Genetic associations between intelligence and cortical thickness emerge at the start of puberty

Authors

  • Rachel M. Brouwer,

    Corresponding author
    1. Brain Center Rudolf Magnus, Department of Psychiatry, University Medical Center Utrecht, Utrecht, The Netherlands
    • Correspondence to: Rachel M. Brouwer, Brain Center Rudolf Magnus, Department of Psychiatry, University Medical Center Utrecht, Utrecht, The Netherlands. E-mail: r.m.brouwer-4@umcutrecht.nl

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  • Inge L.C. van Soelen,

    1. Brain Center Rudolf Magnus, Department of Psychiatry, University Medical Center Utrecht, Utrecht, The Netherlands
    2. Department of Biological Psychology, VU University Amsterdam, Amsterdam, The Netherlands
    Current affiliation:
    1. Department of Public Health and Primary Care, Leiden University Medical Center, Leiden, The Netherlands
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  • Suzanne C. Swagerman,

    1. Department of Biological Psychology, VU University Amsterdam, Amsterdam, The Netherlands
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  • Hugo G. Schnack,

    1. Brain Center Rudolf Magnus, Department of Psychiatry, University Medical Center Utrecht, Utrecht, The Netherlands
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  • Erik A. Ehli,

    1. Avera Institute for Human Genetics, Avera Behavioral Health Center, Sioux Falls, South Dakota
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  • René S. Kahn,

    1. Brain Center Rudolf Magnus, Department of Psychiatry, University Medical Center Utrecht, Utrecht, The Netherlands
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  • Hilleke E. Hulshoff Pol,

    1. Brain Center Rudolf Magnus, Department of Psychiatry, University Medical Center Utrecht, Utrecht, The Netherlands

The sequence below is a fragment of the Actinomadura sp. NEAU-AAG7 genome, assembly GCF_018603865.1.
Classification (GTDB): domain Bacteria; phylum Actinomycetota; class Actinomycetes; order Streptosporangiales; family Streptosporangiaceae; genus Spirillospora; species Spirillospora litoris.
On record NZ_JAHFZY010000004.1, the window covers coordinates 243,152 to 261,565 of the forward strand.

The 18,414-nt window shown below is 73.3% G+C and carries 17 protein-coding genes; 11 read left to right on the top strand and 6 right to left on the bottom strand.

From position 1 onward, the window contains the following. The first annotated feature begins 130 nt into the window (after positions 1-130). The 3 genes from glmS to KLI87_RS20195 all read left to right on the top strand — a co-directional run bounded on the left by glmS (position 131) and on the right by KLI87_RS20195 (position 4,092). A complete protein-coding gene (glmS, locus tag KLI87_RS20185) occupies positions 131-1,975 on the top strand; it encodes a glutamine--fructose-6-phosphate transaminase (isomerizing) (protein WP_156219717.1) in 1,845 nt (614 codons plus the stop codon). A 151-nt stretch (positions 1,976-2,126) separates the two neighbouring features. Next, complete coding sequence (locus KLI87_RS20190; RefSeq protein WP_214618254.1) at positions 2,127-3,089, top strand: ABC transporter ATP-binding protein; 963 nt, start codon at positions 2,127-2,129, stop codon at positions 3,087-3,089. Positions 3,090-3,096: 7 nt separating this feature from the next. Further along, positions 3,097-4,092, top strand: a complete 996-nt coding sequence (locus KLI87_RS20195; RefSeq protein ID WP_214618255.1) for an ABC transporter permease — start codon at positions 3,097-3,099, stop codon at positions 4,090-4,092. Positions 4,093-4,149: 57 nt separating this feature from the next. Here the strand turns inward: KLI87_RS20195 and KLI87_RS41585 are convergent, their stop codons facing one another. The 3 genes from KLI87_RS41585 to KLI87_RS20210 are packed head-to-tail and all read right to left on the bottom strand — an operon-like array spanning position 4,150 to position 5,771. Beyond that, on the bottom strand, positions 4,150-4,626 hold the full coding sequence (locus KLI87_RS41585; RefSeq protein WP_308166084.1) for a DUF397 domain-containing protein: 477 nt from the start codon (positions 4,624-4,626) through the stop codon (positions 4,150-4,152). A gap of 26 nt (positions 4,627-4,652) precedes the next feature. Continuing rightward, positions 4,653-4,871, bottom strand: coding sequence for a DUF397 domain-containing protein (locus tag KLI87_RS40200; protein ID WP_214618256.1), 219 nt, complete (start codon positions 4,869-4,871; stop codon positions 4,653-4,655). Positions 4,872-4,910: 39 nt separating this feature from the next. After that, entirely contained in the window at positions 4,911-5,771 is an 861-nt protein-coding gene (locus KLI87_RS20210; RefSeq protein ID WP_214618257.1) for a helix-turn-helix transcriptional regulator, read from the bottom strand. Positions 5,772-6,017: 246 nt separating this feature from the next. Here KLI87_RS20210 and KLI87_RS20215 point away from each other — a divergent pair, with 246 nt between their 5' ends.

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  • Dorret I. Boomsma

    1. Department of Biological Psychology, VU University Amsterdam, Amsterdam, The Netherlands
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  • Rachel M. Brouwer and Inge L.C. van Soelen contributed equally to this work.

  • Hilleke E. Hulshoff Pol and Dorret I. Boomsma contributed equally to this work.

Abstract

Cognitive abilities are related to (changes in) brain structure during adolescence and adulthood. Previous studies suggest that associations between cortical thickness and intelligence may be different at different ages. As both intelligence and cortical thickness are heritable traits, the question arises whether the association between cortical thickness development and intelligence is due to genes influencing both traits. We study this association in a longitudinal sample of young twins. Intelligence was assessed by standard IQ tests at age 9 in 224 twins, 190 of whom also underwent structural magnetic resonance imaging (MRI). Three years later at age 12, 177/125 twins returned for a follow-up measurement of intelligence/MRI scanning, respectively. We investigated whether cortical thickness was associated with intelligence and if so, whether this association was driven by genes. At age 9, there were no associations between cortical thickness and intelligence. At age 12, a negative relationship emerged. This association was mainly driven by verbal intelligence, and manifested itself most prominently in the left hemisphere. Cortical thickness and intelligence were explained by the same genes. As a post hoc analysis, we tested whether a specific allele (rs6265; Val66Met in the BDNF gene) contributed to this association. Met carriers showed lower intelligence and a thicker cortex, but only the association between the BDNF genotype and cortical thickness in the left superior parietal gyrus reached significance. In conclusion, it seems that brain areas contributing to (verbal) intellectual performance are specializing under the influence of genes around the onset of puberty. Hum Brain Mapp 35:3760–3773, 2014. © 2013 Wiley Periodicals, Inc.

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